After a full day of uncertainty, the House of Representatives on Thursday evening approved a plan to fund the federal government until February 16, sending the measure to the Senate, where the bill is likely to be derailed by strong opposition from Democrats and a few Republicans, as they call for deals on overall spending levels for 2018 and a bipartisan agreement on DACA and the future of illegal immigrant “Dreamers.”
“Now it’s on the Senate,” said Rep. Doug Collins (R-GA). “They need to do their job; we’ve done our job.”
“The right thing for the Senate to do would be to vote yes, and continue to negotiate,” said Rep. Tom Cole (R-OK).
The final House vote was 230-197 in favor of the plan to fund the federal government to February 16, as Republicans made clear that if a shutdown occurs, it should be blamed on the Democrats.
Two hours after the House vote, the Senate voted to begin debate on the bill, but put off further action until Friday, as House Speaker Paul Ryan led a parade of GOP lawmakers in calling on Democrats in the Senate to accept the House-passed plan, and avoid a government shutdown.
“Senator Schumer, do not shut down the federal government,” the Speaker said, appealing to the Senate Democratic Leader, as Republicans moved to blame Democrats for any government shutdown.
“My friends on the other side are showing why the people, the American people, like root canals, head lice, colonoscopies more than Congress,” said Rep. Pete Olsen (R-TX).
Democrats fired right back, saying that Republicans were to blame for the legislative brouhaha over government funding, repeatedly saying the GOP is in charge of the House, Senate, and White House.
“You can do anything you want,” said Rep. Frank Pallone (D-NJ).
House Democratic Leader Nancy Pelosi was even more pointed, arguing that an extra item in the funding bill to insure resources for children’s health coverage was “like a bowl of doggie doo with a cherry on top.”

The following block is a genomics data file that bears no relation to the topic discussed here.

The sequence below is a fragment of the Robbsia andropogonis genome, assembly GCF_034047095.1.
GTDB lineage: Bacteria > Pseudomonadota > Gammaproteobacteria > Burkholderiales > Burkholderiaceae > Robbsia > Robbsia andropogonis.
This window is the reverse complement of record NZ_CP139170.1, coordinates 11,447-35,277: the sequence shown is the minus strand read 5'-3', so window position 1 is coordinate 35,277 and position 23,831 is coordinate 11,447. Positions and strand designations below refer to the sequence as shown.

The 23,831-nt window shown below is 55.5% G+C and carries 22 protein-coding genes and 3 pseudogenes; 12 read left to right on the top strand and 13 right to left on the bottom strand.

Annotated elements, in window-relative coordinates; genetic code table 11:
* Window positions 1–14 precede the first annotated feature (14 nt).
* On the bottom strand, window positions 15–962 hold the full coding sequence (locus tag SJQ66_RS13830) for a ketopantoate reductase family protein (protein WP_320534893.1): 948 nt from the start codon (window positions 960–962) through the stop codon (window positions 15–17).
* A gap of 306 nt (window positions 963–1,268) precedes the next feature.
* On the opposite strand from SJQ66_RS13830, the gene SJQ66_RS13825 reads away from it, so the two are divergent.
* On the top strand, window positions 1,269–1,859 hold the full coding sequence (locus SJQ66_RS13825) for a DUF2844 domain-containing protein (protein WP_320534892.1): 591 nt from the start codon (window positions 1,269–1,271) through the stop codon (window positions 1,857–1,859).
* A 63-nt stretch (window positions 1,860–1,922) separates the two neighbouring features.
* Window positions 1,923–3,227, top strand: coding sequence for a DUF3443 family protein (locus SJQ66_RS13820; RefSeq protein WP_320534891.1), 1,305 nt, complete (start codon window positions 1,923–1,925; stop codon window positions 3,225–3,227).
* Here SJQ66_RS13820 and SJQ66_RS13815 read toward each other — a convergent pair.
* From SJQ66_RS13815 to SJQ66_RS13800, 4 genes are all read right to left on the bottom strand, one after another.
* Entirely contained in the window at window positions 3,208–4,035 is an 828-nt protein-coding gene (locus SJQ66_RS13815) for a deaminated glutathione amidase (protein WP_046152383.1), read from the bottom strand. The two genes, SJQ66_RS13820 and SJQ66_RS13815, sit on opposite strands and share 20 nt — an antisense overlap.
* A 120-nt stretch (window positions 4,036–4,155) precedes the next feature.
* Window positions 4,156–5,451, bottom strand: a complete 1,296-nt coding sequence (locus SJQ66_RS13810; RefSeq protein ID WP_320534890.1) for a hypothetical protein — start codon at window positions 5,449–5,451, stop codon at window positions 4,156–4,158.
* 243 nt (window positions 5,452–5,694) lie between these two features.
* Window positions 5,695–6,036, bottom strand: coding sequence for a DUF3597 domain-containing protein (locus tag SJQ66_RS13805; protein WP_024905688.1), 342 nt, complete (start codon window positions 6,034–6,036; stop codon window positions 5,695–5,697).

For other Democrats, the calculus on this vote was simple – if there was no provision in the measure to deal with the DACA program and the future of illegal immigrant “Dreamers,” then they weren’t going to support it.
“No DACA,” said Rep. Dina Titus (D-NV). “I am a nay vote tonight.”
As the day went on, there was a distinctly higher volume of verbal barbs between the two parties, as President Donald Trump and GOP leaders took clear aim at Democrats in Congress, hoping to win the battle of public opinion on who would be responsible for any government shutdown.
Just a few hours before the House vote, a bloc of more conservative Republicans in the House Freedom Caucus had vowed to vote against the bill, frustrated with the process that has once again left Congress far behind on budget work for 2018.
“I mean it’s a broken system,” said Rep. Ted Yoho (R-FL). “It baffles me and it perplexes me, because I come from the business world, that we don’t run our country better.”
“When will Republicans start limiting government?” asked Rep. Justin Amash (R-MI), who voted against the temporary funding plan.
The head of the Freedom Caucus, Rep. Mark Meadows (R-NC), told reporters that he won assurances from GOP leaders for votes in coming weeks to hold votes on funding for the military, along with a vote on a GOP designed immigration bill.
But even if those bills were to be approved in the House, they would not have 60 votes to make it through the U.S. Senate, which could bring the Congress, the President, and the nation to the brink of the first government funding crisis since 2013.
In October of that year, Republicans in the Senate blocked action on funding bills to protest the Obama health law – but after 16 days, they gave in, and their effort fared badly in some polls, though it seemingly had no effect on the GOP in the next election.
In the Senate, Republicans were clearly preparing to blame Democrats for stopping the stopgap budget – known as a “CR” or “Continuing Resolution,” even though there may not even be a majority ready to vote for the funding plan.
A little less than two hours after the House vote, the Senate voted unanimously to start debate on the House-passed bill, but put off any votes on the bill until Friday.
As of now, there are not 60 votes for the plan in the Senate – and there may not be a simple majority either, because of the opposition of several Republicans.